Even modern business cards can be traced back to the 18th century in the form of trade cards. On modern business cards, you are likely to see a business name and contact information neatly laid out, but the trade cards of the 18th century provided far more information, not only giving the name and trade of the cardholder but illustrations depicting their services in order to be useful to illiterate customers. Business was also far more egalitarian than many assume, and there are multiple examples of savvy businesswomen’s trade cards that can be seen today.


However, even though marketing and advertising weren’t developed in the modern era, they were certainly perfected in it. Advertising copywriting has been developed over the years with the express purpose of getting readers to take action, persuading consumers to use a business’s products over a competitor’s rather than simply providing pertinent information. Modern marketing efforts rely on much more than simple printed pamphlets, opting instead to utilize SEO, marketing through social media influencers, and targeted personalized advertising based upon heaps of data to create a cohesive brand identity.


While running a business may be markedly different in the 21st century versus the 18th century, some things never change. Entrepreneurs in the 18th century had to keep accurate financial and sales records, pay taxes, and ensure that they were staying competitive in their chosen field. The entrepreneurial spirit has always existed, though the ability for any given person to start up a business has been different throughout the ages.


The 18th century saw a boom in entrepreneurs as capitalism as an economic system began to take hold in earnest. Advances in machinery and expanded global trade routes allowed for new and exciting opportunities for business, as materials that were once considered nearly impossible to obtain became much more available. Skilled entrepreneurs were able to carve out comfortable businesses for themselves during this period, many of which are still active in the 21st century.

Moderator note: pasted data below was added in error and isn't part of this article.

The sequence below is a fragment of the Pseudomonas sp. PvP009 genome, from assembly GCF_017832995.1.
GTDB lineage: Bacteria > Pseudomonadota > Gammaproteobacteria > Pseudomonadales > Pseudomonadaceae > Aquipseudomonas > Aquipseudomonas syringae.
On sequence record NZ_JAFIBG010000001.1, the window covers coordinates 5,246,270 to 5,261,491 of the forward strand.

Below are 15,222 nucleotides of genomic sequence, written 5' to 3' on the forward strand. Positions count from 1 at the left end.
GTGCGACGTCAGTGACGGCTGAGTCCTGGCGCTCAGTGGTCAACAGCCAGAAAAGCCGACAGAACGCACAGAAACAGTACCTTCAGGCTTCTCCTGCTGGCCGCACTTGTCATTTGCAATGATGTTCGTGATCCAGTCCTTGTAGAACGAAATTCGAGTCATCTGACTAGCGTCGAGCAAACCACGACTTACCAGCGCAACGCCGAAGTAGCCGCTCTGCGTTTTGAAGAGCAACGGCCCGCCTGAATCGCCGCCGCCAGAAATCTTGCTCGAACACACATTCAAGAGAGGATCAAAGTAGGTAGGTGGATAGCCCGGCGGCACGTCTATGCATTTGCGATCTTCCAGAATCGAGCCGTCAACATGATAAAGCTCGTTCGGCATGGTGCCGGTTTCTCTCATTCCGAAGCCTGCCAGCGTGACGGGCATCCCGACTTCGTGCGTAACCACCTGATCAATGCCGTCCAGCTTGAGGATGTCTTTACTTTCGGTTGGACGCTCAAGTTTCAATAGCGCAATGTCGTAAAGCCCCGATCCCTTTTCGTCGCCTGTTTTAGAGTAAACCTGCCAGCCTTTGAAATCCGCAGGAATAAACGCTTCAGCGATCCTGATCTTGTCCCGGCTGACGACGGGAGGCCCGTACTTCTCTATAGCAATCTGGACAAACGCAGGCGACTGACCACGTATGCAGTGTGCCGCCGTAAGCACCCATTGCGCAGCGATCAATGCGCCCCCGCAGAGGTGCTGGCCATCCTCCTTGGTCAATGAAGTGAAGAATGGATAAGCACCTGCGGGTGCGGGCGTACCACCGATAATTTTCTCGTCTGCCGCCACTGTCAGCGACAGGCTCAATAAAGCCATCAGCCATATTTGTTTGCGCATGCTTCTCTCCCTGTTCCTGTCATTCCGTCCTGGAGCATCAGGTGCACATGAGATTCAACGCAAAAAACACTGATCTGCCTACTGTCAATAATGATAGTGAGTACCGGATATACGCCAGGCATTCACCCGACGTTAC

Entrepreneurs today also rely on advanced machinery and improved trade routes. The advent of the internet and optimized supply chains have helped modern entrepreneurs create a multitude of successful businesses, often completely online. Even though many fields of business are seemingly inundated with competitors, entrepreneurs that think outside the normal conventions are capable of disrupting systems and making a successful business out of it.


While the spirit of business will never really change, the methods in which business owners operate will continue to change. Whether they are training a single apprentice or a room full of workers, posting pamphlets or conducting massive email marketing campaigns, businesses will always work in essentially the same way. Though technology has eased a lot of the issues that businesses faced in the 18th century, there are a host of new challenges that modern entrepreneurs must face when running a business.